The ecosystems featured in the aquarium are found in the Monterey Bay National Marine Sanctuary (MBNMS). This sanctuary was designated in 2012 to be a protected area along California’s coast and includes regions of the Bay Area. It covers a total of 2,096 square miles of the Pacific Ocean, running along 276 miles of shoreline, with its southernmost point in Cambria and its northernmost point in Marin.

In addition to kelp forests and otters, people have seen whales, dolphins and seals in the MBNMS, totalling 36 mammal species. Scientists have tracked 525 species of fishes and 180 of seabirds.

Increasing damage left by climate change now harms MBNMS and its ecosystems. Carbon dioxide, released into the atmosphere from emissions, increases ocean acidification levels. Now, the ocean is already 30% more acidic than it was before the burning of fossil fuels popularized. And when waters acidify rapidly and at unprecedented speeds, species may experience sharp declines in populations or even go entirely extinct.

Furthermore, ocean warming has increased up to 0.14 degrees Fahrenheit per decade over the past century. Our seas absorb 90% of the heat caused by global warming and greenhouse gas emissions. Marine species now face new challenges, as the warm oceans threaten the balance of ecosystems and augment the risk of extreme weather disasters. As of 2020, 5652 marine species were considered threatened, with 300 categorized as critically endangered. Additionally, animals require more oxygen in hotter temperatures, since their metabolism will act faster; however, warm waters are less able to store oxygen.

“In terms of being warmer, [there may be] some [changed] migration in species that are trying to find more of those cooler waters. Those could be animals traveling further up north in ranges that they’re not used to being in before,” Monterey Bay Aquarium sustainability manager Claudia Tibbs said. “We’re seeing some changes in juvenile white sharks and where they’re being found. That also can be seen in changes where seaweed can be found.”

In order to combat the effects of climate change, the Monterey Bay aquarium provides information related to sustainable seafood, plastic pollution, and climate change. Their Ocean Memory Lab collects data on wildlife species and analyzes the best way to restore ecosystems. Additionally, they have a surrogacy program, which matches non-releasable otter females and pups, and they estimate about half of the recent Elkhorn Slough’s otter population growth results from their efforts. The aquarium also speaks with state officials about legislation that can protect the oceans, urging the public to use carbon-free electricity and to avoid offshore oil development. According to Tibbs, the aquarium, since 2017, has been committed to formalizing a sustainability program along with their already existing mission at the aquarium to reduce the sources of ocean plastic pollution.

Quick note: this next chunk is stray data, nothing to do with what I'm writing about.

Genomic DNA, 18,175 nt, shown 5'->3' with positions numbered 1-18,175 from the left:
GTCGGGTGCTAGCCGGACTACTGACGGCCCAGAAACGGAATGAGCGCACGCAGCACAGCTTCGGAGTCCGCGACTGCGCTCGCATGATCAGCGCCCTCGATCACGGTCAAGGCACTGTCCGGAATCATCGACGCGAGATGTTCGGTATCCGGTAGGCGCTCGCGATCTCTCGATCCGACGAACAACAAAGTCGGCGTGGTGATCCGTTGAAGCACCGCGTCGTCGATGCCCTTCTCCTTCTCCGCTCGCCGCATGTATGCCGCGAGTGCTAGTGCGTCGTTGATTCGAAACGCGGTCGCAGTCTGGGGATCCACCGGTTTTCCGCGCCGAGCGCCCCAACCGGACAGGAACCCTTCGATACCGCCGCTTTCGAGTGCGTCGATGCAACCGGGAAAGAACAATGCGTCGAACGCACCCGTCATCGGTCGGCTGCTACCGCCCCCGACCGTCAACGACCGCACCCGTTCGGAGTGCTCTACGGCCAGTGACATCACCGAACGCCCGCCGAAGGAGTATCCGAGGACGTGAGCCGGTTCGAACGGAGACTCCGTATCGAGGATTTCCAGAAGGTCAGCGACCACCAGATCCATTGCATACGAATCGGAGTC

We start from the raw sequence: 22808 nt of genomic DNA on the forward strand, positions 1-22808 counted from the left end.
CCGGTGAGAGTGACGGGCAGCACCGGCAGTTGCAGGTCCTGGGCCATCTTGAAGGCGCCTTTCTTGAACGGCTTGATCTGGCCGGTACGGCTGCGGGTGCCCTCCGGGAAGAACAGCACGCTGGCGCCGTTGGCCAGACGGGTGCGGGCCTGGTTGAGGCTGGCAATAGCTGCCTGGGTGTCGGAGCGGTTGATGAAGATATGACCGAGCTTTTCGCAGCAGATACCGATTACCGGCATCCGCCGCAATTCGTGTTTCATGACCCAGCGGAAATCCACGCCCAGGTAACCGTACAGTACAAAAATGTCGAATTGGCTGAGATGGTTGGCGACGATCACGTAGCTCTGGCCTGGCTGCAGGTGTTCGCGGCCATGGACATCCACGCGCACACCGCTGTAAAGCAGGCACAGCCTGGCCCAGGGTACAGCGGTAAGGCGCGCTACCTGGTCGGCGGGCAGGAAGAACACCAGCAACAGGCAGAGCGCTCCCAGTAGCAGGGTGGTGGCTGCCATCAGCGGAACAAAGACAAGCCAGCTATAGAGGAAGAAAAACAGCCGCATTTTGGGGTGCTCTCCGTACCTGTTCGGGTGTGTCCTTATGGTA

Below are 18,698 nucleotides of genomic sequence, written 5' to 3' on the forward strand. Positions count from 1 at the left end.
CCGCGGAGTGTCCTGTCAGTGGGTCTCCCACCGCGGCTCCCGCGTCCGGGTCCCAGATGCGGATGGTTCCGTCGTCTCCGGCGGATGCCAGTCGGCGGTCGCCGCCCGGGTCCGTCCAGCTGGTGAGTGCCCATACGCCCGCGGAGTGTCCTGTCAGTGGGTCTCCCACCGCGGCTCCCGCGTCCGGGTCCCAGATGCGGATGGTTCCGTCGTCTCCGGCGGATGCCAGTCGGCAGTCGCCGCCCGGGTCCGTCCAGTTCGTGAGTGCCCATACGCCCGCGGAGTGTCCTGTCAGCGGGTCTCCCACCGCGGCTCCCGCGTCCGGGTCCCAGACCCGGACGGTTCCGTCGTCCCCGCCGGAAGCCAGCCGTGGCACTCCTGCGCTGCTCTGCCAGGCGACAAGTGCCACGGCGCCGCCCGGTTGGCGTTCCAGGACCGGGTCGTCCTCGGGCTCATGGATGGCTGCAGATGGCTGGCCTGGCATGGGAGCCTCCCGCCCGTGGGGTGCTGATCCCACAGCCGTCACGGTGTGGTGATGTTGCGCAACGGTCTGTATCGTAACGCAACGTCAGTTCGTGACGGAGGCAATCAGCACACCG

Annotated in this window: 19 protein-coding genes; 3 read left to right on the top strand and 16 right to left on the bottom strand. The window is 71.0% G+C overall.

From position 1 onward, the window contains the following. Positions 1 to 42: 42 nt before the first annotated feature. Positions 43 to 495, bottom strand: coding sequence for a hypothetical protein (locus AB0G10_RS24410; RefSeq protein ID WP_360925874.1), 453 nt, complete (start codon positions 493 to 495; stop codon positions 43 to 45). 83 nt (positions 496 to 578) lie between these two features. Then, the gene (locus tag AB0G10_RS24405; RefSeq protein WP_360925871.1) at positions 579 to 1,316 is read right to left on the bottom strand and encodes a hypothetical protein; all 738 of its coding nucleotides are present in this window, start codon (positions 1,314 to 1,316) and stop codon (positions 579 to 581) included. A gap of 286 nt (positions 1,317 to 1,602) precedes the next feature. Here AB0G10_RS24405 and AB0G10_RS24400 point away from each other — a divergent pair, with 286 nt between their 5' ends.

“As we know, plastic is derived from petroleum. That does contribute to greenhouse gas emissions, so being able to reduce those sources does directly impact climate change,” Tibbs said. “We’ve also been working to advance action to address the causes of climate change and ocean acidification and their impacts on ocean health.”

At Harker, the upper school offers Marine Biology as a semester elective, in which students learn about marine ecosystems and life as well as the threat of climate change and the effects of ocean acidification. At the end of the semester, then upper school marine biology elective teacher Dr. Kate Schafer took students to visit the Monterey Bay Aquarium, an educational opportunity that stuck deeply with then sophomore Gianna “Gigi” Chan (12). 

“We really learned how it affects every little thing,” Gigi said. “I think the aquarium has a lot of really great resources to offer about climate change and ocean acidification. The exhibit on fishing sustainability especially made me more conscious of my daily habits and how it was affecting marine life.”

After one year break, the upper school also relaunched the Marine Biology club this year. Aware of the challenges the Monterey Bay and its wildlife face, the club hopes to hold lectures about marine species, including ones native to California and plan to host beach cleanups to help protect the oceans. Additionally, the club encourages students and community members to take certain steps to protect Monterey Bay.

“Definitely watch what you’re eating, where it’s from, especially seafood. In addition, even at Harker, [clean] up trash you see on the ground, because, even if you don’t think about it, that can get in a storm drain and flow out straight to the bay,” Marine Bio club co-president Nika Lebedev (11) said.

For more resources by the Monterey Bay National Marine Sanctuary, visit here.